A few recommendations from us to you...

Our regular Their Library column is an excuse for artists to show off the contents of their bookshelves, revealing new points of inspiration in the process.

With Christmas fast approaching Clash thought it would turn the tables – so here are a few book recommendations from our very own shelves…

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Bruce Springsteen – Born To Run
The rock star memoir is well-worn path, and it’s normally a sign that a career has begun to fade, with memories of former glories eclipsing any hope of a new album. Not so Bruce Springsteen. The Boss spent years writing this new tome, and it’s about authoritative as you can get: brave, honest, and packed with the sort of detail that will delight fans and send newcomers scurrying off to absorb his back catalogue.

From his political concerns to his frank admission of mental illness, Born To Run seems to enthral and surprise at every chapter – it’s everything we hoped it would be, and a little more.

Tim Burgess – Tim: Book Two
Or, as its more detailed sub-title has it: Vinyl Adventures From Instanbul To San Francisco. The genial Charlatan and solo artist sets out to uncover a series of vinyl gems, nominated by some of his own personal heroes. The book works on numerous levels – a love letter to the record shop, it also allows Tim Burgess to get closer to some iconic artists while revealing a few more details about himself. As ever, he’s the perfect host – knowledgeable, self-deprecating, and with a neat turn of phrase. A recommended stocking filler.

Will Carruthers – Playing The Bass With Three Hands
Spacemen 3 infamously chose the slogan ‘Taking Drugs To Make Music To Take Drugs To’ so it’s a wonder anyone in the seminal Rugby collective can remember much at all. Thankfully, bass player Will Carruthers can, and his expertly laid out book details the life and crimes of much-loved lysergic rock cosmonauts Spacemen 3.

The band’s own EPs often stretched out past the hour mark, but Will Carruthers have an ear for a sharply defined sentence – breezy, humorous, and rather droll, Playing The Bass With Three Hands is a real joy.

Sylvia Patterson – I’m Not With The Band
Without doubt one of the most respected British music journalists of the past few decades or so, Sylvia Patterson’s book caused no small degree of fuss on its release earlier this year. Little wonder: on one level it features passing appearances by everyone from Cypress Hill to Rick Astley, Westlife to a pissed up Liam Gallagher, and on another it’s a touching ode to music as escape, music as a force of life.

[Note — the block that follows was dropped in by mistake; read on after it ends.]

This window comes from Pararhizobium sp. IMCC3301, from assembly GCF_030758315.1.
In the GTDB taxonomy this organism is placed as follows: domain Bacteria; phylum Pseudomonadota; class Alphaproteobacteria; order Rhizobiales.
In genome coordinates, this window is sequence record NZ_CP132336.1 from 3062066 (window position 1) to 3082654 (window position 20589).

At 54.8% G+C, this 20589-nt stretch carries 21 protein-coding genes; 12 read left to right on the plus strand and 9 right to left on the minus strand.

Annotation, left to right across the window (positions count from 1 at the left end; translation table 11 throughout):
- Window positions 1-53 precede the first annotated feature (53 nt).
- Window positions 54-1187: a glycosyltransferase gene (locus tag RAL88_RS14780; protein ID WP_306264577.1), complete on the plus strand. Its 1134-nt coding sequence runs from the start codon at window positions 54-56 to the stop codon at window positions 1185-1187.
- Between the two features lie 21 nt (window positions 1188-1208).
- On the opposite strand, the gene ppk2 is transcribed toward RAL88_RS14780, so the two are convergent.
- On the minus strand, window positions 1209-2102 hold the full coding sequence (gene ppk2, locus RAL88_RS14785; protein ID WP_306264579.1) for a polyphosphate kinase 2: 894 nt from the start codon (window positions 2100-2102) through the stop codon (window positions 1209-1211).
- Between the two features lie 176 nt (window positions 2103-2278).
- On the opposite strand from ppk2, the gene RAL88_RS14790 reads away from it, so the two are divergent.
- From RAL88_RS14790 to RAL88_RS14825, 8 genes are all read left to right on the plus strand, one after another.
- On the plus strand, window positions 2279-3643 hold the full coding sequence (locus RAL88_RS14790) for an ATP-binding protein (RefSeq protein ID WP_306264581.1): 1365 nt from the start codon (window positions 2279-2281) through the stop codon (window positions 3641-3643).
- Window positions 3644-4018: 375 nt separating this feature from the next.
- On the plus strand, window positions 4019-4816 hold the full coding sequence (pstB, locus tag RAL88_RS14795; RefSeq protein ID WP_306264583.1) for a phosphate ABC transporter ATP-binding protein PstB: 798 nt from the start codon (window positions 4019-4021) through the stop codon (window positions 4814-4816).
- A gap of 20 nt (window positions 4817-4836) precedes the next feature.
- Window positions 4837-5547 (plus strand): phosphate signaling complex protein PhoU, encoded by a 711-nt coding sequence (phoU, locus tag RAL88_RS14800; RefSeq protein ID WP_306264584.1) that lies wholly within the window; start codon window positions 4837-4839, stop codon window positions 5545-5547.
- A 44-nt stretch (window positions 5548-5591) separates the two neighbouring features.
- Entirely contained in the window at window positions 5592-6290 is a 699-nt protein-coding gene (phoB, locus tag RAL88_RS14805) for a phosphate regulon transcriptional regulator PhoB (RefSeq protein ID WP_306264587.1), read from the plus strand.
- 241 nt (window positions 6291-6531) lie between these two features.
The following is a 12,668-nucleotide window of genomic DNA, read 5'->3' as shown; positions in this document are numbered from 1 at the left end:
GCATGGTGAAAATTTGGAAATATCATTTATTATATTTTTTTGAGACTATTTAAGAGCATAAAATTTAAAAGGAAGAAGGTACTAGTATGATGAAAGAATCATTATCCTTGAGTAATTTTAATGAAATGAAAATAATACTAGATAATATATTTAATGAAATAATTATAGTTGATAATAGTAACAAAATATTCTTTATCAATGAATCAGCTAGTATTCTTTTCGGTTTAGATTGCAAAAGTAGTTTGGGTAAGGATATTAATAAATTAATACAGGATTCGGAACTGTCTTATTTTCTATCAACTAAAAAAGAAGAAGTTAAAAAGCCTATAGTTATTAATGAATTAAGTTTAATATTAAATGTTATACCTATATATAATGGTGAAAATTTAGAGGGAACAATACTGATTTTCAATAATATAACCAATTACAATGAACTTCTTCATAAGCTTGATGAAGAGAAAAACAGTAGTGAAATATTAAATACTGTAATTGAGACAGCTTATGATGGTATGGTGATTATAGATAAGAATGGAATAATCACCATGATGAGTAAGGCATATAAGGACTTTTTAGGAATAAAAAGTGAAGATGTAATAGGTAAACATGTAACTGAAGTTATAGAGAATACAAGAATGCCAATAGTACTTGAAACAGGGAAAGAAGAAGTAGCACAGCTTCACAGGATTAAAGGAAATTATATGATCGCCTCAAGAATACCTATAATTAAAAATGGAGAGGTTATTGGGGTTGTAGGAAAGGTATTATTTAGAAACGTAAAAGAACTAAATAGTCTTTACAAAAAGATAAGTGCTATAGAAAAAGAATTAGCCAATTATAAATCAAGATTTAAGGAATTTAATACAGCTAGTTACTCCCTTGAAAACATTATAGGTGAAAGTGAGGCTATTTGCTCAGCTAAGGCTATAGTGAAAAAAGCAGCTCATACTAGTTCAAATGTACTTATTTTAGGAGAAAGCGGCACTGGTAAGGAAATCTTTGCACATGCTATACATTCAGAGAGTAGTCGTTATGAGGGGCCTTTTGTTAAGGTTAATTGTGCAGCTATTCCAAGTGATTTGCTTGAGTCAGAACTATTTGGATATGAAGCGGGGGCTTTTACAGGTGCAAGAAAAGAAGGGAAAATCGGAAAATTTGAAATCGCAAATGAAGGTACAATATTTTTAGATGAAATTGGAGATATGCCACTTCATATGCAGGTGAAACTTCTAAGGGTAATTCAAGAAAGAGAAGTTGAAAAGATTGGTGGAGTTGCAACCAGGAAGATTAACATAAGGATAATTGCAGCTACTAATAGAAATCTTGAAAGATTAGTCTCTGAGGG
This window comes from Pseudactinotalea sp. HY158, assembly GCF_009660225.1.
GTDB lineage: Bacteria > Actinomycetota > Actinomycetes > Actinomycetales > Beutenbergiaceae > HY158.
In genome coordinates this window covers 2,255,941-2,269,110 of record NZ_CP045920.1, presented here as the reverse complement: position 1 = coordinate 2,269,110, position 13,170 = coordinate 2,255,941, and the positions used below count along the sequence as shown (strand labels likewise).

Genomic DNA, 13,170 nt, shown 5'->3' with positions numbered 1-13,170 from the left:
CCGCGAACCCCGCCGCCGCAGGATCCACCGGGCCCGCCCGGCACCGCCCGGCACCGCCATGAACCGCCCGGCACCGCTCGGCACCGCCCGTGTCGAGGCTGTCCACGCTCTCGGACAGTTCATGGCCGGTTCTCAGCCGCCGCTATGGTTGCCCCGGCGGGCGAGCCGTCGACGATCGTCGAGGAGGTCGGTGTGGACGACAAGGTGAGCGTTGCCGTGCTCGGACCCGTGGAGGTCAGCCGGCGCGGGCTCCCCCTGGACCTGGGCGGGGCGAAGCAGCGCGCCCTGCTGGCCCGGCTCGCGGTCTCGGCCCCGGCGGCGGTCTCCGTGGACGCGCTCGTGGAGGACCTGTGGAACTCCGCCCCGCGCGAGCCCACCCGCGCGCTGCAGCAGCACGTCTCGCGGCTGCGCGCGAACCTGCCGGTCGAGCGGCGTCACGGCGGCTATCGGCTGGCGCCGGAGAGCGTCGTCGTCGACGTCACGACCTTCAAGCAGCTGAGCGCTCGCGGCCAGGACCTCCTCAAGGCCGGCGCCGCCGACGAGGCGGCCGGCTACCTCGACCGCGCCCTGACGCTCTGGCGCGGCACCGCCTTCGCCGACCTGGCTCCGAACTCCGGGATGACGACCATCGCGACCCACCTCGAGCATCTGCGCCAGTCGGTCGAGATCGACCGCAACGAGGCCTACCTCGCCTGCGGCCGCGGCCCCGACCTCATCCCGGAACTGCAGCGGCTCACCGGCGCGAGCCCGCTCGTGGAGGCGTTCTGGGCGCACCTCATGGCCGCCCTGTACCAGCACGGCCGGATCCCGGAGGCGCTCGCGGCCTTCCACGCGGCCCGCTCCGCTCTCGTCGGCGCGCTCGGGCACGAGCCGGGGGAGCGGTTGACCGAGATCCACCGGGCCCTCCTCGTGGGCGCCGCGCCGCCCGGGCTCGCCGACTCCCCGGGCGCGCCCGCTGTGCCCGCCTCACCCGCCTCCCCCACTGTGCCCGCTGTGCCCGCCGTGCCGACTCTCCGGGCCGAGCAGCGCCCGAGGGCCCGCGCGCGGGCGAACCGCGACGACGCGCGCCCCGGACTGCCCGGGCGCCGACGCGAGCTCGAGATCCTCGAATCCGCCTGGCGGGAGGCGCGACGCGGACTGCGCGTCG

Marked by Sylvia’s memorable encounters with some true greats – Prince, Johnny Cash, and David Attenborough all whizz past – what really stands out is her own life, touchingly re-telling a traumatic adolescence, the decadent 90s and even her own miscarriages. A courageous book, one that will have you endlessly flipping backwards and forwards through the chapters.

Stuart Cosgrove – A Personal History Of Northern Soul
When did Perth become a hotbed for musical memoirs?! Sylvia Patterson owes her roots to the Fair City, while fellow NME veteran Stuart Cosgrove also grew up in the city. A dyed in the wool soulie, A Personal History Of Northern Soul is exactly as it says on the sleeve: a history of the scene, and those who made it.

It works wonderfully. With an awareness of the wider social issues impacting on the scene, Stuart Cosgrove is able to match a vast historical sweep against some beautifully told personal vignettes, while also bringing the often neglected stories of the musicians themselves back out of the shadows. A devoted crate-digger, this is packed with information but never feels overloaded, carrying all the balance of a Wigan Casino raver doing yet another back-drop to an exquisitely rare 45.

The Jesus And Mary Chain – ‘Psychocandy’ (Paula Mejia, 33 And A 1/3rd)
Due to their size and price the 33 And A 1/3rd series make perfect stocking fillers, but we’ve decided to go for this recent tome on The Jesus And Mary Chain’s debut album. ‘Psychocandy’ remains a nigh-on perfect statement of bubblegum pop nihilism, an album that can – at times – feel slightly over-exposed. Returning to the people and circumstances that bore it, Paula Mejia adds fresh perspective to this classic record, dusting off mythology and revealing new truths underneath.

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